Discover Brussels art house cinemas

Forget the rain in one of Brussels cinemas www.pexels.com

The Bourse area of Brussels houses Grand Place, waffle shops and beers bars, but also some of the city’s best art house cinemas. Hidden within historical arcades, museums and side streets, here are four cinemas where you can escape the hustle and bustle of the city or take a break from the Christmas shopping.

Brussels is home to a thriving arthouse cinema scene and some of the best movie theatres are located right in the centre between Gare Central and Grand Place. Screenings are typically cheaper than the commercial cinema complexes and often offer student discounts making it an affordable way to get through the dark winter months.

If you are not proficient in the Dutch or French language it’s advisable to pay attention to the language of the movie. Screenings are typically in the original language in which they were produced with subtitles in French and/or Dutch which can be tricky if the movie is in Russian or Japanese. If you see a movie listed as VO or OV (version originale (FR) originele versie (NL)) you might want to look for a screening with English subtitles.

Another great aspect of Brussel’s independent cinemas is that many of them are located in beautiful art deco buildings, making a visit worth in itself. The cinemas are also typically equipped with a bar or even a brasserie so you can get some fresh popcorn, digest the movie over a beer afterwards or have a coffee while waiting for a friend who’s running late.



The Cinematek is home to the Royal Belgian Film Archive that collects and preserves historical films. A dangerous place to enter for film buffs who might not get back out for a while since this place is screening multiple movies a day. They run parallel series, focusing on different filmmakers and also show classics such as Hitchcock. If you’re not the talkative type, you might be happy to learn that the Cinematek regularly screen silent movies accompanied with live piano music. Cinematek is located in Brussel’s centre for fine arts, Bozar, but also have a branch at Flagey, in the Ixelles area.

Bozar: Rue Baron Horta straat 9, – 1000 Brussels
Flagey: Place Sainte-Croix/Heilig-Kruisplein- 1050 Brussels

Cinema Nova

Cinema Nova, with its characteristic facade

Walking down from Gare Central you will spot the colourful entrance of Cinema Nova in an otherwise grey street. The theatre itself has a characteristic punky esthetic with stripped-bare walls and red chairs. Run by an enthusiastic team of volunteers, Nova is as much a social venue as a cinema. Besides screenings, they arrange talks, exhibitions as well as a party every now and then in the downstairs bar. Just celebrating 20 years as Nova, the venue has housed various accupations, including a cabaret, during it’s more than 100 years of existence.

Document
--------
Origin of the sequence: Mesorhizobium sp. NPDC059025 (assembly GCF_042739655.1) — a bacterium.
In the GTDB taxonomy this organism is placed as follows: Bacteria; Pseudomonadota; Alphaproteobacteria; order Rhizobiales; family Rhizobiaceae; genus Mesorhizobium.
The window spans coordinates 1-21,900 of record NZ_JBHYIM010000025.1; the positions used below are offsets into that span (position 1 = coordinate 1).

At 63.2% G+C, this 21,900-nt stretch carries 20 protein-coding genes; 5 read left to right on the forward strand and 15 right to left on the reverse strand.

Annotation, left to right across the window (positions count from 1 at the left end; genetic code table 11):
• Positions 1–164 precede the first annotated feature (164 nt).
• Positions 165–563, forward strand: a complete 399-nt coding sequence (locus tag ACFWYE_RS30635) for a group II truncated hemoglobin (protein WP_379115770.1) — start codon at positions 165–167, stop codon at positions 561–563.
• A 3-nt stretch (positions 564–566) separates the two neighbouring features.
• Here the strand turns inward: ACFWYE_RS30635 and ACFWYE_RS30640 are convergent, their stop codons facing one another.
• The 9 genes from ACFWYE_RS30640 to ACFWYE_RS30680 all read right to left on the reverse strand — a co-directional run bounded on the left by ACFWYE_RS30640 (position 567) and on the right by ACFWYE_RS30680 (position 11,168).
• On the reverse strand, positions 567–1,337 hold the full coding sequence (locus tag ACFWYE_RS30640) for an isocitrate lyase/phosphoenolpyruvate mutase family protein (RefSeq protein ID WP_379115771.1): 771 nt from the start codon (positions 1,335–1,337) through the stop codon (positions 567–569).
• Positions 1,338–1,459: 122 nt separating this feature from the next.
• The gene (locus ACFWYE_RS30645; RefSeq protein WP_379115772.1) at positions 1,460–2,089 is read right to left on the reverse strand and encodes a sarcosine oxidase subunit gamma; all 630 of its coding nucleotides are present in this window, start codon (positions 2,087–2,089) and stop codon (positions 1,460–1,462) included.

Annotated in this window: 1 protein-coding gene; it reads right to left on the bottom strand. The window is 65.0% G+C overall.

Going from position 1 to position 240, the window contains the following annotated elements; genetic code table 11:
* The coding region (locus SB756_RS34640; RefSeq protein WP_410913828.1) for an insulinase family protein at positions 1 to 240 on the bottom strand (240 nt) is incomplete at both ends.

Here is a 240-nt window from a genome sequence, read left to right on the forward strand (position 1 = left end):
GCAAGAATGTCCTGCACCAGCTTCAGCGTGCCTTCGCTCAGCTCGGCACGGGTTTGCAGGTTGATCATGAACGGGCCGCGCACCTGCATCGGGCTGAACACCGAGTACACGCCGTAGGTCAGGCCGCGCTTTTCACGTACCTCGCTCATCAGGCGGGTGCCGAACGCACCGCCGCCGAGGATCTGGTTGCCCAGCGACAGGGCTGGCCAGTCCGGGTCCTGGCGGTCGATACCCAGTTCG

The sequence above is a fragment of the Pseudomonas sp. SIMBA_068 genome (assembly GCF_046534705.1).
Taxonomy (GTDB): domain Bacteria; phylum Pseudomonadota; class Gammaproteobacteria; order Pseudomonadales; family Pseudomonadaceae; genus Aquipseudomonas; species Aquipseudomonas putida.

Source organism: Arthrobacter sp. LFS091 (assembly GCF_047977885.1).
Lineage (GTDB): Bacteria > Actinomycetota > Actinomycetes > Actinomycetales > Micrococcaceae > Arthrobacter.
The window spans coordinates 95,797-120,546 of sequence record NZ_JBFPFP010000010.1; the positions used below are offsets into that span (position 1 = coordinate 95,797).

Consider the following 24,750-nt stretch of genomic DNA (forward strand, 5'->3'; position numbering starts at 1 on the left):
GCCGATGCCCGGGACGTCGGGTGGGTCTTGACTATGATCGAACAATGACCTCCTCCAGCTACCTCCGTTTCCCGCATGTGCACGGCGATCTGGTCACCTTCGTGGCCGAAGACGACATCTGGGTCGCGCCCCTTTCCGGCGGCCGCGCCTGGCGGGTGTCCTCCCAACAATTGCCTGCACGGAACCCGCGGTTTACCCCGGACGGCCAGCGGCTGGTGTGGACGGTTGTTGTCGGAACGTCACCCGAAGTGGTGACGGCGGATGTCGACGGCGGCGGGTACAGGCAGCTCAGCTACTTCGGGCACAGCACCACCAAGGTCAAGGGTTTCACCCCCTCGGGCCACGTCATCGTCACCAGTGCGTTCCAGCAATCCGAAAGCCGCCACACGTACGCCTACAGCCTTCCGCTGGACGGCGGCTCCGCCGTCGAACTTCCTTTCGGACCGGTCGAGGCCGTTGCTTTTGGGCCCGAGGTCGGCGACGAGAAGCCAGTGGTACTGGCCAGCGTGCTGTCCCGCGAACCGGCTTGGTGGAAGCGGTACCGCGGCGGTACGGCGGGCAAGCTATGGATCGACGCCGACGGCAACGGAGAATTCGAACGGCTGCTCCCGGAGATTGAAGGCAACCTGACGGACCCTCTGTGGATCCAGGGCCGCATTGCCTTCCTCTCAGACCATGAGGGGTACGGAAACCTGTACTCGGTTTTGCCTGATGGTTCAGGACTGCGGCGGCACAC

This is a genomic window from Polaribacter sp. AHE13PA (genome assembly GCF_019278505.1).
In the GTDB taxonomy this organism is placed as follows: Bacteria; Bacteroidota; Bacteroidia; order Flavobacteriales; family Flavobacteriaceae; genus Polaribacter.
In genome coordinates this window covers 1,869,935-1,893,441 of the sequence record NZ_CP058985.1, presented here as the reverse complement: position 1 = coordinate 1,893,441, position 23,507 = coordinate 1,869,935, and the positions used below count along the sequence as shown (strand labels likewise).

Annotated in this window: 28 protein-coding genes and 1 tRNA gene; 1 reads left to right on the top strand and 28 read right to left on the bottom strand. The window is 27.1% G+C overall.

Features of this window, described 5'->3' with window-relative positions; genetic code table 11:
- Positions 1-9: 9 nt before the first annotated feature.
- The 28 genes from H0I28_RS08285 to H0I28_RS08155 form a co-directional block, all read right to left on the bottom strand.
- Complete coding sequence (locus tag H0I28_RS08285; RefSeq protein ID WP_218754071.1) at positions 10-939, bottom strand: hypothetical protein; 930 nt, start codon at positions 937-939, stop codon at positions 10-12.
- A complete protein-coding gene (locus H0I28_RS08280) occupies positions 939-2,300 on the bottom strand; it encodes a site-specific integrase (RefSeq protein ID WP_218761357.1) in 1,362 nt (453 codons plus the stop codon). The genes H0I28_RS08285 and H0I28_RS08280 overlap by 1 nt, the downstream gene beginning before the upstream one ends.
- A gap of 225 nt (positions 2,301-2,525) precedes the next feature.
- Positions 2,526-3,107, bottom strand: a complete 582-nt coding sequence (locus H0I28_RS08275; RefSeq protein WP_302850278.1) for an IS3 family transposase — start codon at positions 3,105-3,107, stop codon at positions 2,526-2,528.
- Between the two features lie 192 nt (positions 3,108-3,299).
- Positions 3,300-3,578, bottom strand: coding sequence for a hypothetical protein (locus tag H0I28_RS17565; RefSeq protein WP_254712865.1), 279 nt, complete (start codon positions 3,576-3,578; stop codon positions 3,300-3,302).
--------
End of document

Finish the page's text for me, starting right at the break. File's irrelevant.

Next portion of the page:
Rue d’Arenbergstraat 3 – 1000 Brussels

Cinema Palace


Brussels newest cinema is also one of the oldest. Cinema Palace is located just across from Bourse in a building from the 1880s, the location housed Brussels largest cinema of the early 20th century with 2,500 seats and impressive decor. After some unlucky mid-century remodelling the cinema closed down for many years until a group of enthusiasts, including the Dardenne brothers, made the effort to save the unique art nouveau space. Palace opened again in 2018 after 5 years of renovation and now houses a brasserie in addition to the movie halls.

Boulevard Anspachlaan, 85 – 1000 Brussels


Cinema Galeries

Cinema Galleries has some amazing art-deco details which are a reason on their own to visit

Cinema Galeries is located within one of Brussels most impressive galleries. Les Galeries Royales Saint-Hubert was built as a luxurious shopping mall in the mid-19th century and has retained much of the atmosphere. While most shops within the gallery are above budget for the regular student, window shopping is free and the cinema offers a student discount. Actually, it’s in this arcade that Mr and Mrs Neuhaus invented the chocolate covered goodie today known as the praline. The cinema, built in 1939 in a mix of art déco and modernism, is listed as a historical monument and is run by the same family company that manages the Galeries.

Galerie de la Reine 26 Koninginnegalerij – 1000 Brussels

Text: Sara Johansson
Images: Sanne Moonemans and pexels.com ©